We find that the methane mixing ratio in the stratosphere is much lower (about 1.1%) than expected from Huygens measurements (about 1.4 to 1.5%). However, this is consistent with previous results obtained with CIRS. Features in the methane vertical profiles clearly demonstrate that there are interactions between the methane distribution and the atmosphere circulation. We find a layer rich in methane at 165 km and at 70°S (mixing ratio 1.45 ± 0.1%) and a dryer background stratosphere (1.1 − 1.2%). In absence of local production, this reveals an intrusion of methane transported into the stratosphere, probably by convective circulation. On the other hand, methane transport through the tropopause at global scale appears quite inhibited. Leaking through the tropopause is an important bottleneck of Titan’s methane cycle at all timescales. As such, it affects the long term evolution of Titan atmosphere and the exchange fluxes with the surface and subsurface reservoirs in a complex way.

Figure 2 : Methane mixing ratio retrieved with the four observation sets, with data between 0.88 and 2 μm (top) and between 2 and 2.8 μm (bottom). We also plot the methane mole fraction retrieved with the GCMS onboard Huygens (Niemann et al. (2010)) and with DIRS (Bézard (2014)) and CISR (Lellouch et al. (2014)). The green dashed profile, in the upper left graph, shows the evaluation made by Rannou et al. (2021). 

 

We also retrieved the haze extinction profiles and the haze spectral behaviour. We find that aerosols are aggregates with a fractal dimension of Df ≃2.3±0.1, rather than Df ≃2 as previously thought. Our analysis also reveals noticeable changes in their size distribution and their morphology with altitude and time. These changes are also clearly connected to the atmosphere circulation and concerns the whole stratosphere and the transition between the main and the detached haze layers.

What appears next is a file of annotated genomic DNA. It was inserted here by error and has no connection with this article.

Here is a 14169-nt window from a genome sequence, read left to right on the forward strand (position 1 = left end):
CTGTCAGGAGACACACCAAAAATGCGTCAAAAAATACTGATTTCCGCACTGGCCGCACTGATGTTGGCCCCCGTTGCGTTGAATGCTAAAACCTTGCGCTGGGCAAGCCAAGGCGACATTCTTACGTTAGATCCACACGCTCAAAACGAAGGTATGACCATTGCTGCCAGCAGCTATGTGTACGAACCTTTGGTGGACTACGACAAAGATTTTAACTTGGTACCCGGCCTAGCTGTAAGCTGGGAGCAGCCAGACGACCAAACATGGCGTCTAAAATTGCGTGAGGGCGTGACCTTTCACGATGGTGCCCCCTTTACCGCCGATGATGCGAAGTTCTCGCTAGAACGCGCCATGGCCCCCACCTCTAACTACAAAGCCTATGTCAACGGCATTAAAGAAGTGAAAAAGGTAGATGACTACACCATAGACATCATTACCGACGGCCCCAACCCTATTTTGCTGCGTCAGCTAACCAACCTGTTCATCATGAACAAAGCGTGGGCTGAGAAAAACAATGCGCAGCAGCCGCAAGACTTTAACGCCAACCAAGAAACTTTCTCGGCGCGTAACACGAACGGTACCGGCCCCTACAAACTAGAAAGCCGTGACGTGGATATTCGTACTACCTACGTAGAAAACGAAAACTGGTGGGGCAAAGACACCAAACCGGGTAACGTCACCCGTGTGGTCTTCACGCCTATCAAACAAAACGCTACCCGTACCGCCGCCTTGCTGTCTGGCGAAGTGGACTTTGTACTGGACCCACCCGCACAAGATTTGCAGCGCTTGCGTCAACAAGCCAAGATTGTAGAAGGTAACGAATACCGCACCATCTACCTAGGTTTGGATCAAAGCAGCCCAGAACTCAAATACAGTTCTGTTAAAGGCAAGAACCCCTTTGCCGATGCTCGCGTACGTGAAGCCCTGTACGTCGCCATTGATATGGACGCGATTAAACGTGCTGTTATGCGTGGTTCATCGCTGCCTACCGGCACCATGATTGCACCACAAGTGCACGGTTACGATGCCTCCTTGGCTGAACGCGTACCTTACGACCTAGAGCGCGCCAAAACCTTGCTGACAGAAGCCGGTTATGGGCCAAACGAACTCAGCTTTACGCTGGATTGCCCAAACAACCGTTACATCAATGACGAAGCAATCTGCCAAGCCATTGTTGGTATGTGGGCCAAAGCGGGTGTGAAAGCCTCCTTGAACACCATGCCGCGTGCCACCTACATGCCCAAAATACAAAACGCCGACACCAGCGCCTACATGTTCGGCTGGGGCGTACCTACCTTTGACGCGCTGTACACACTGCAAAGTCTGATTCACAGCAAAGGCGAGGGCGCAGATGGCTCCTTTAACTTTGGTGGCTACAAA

We conclude that, to fully understand these results, Global Climate Models accounting for haze and cloud physics, thermodynamical feedbacks and convection are needed. Especially, the humidificaton of the stratosphere, at the present time and its evolution under changing conditions at geological timescale appears as a key process, and our work provide strong constraints to guide studies.

 

References

Bellucci, A., Sicardy, B., Drossart, P., et al. 2009, Icarus, 201, 198 
Bézard, B. 2014, Icarus, 242, 64 
Doose, L. R., Karkoschka, E., Tomasko, M. G., & Anderson, C. M. 2016, Icarus, 270, 355 
Lellouch, E., Bézard, B., Flasar, F. M., et al. 2014, Icarus, 231, 323 
Maltagliati, L., Bézard, B., Vinatier, S., et al. 2015, Icarus, 248, 1 
Niemann, H. B., Atreya, S. K., Demick, J. E., et al. 2010, Journal of Geophysical Research (Planets), 115, E12006 
Rages, K. & Pollack, J. B. 1983, Icarus, 55, 50 
Rannou, P., Coutelier, M., Riviere, E., et al. 2021, Astrophysical Journal, 922
Rey, M., Nikitin, A., Bézard, B., et al. 2018, Icarus, 303, 114 
Seignovert, B., Rannou, P., West, R. A., & Vinatier, S. 2021, The Astrophysical Journal, 907, 36 
Vinatier, S., Bézard, B., de Kok, R., et al. 2010, Icarus, 210, 852 
Vinatier, S., Bézard, B., Lebonnois, S., et al. 2015, Icarus, 250, 95 
West, R. A., Balloch, J., Dumont, P., et al. 2018, Geophysical Research Letters, 38 

 

How to cite: Rannou, P., Coutelier, M., Lebonnois, S., Maltagliati, L., Rivière, E., Rey, M., and Vinatier, S.: Solar occultations observed by VIMS-IR: What haze and methane profiles reveal about Titan's atmospheric dynamics and climate., Europlanet Science Congress 2022, Granada, Spain, 18–23 Sep 2022, EPSC2022-130, https://doi.org/10.5194/epsc2022-130, 2022.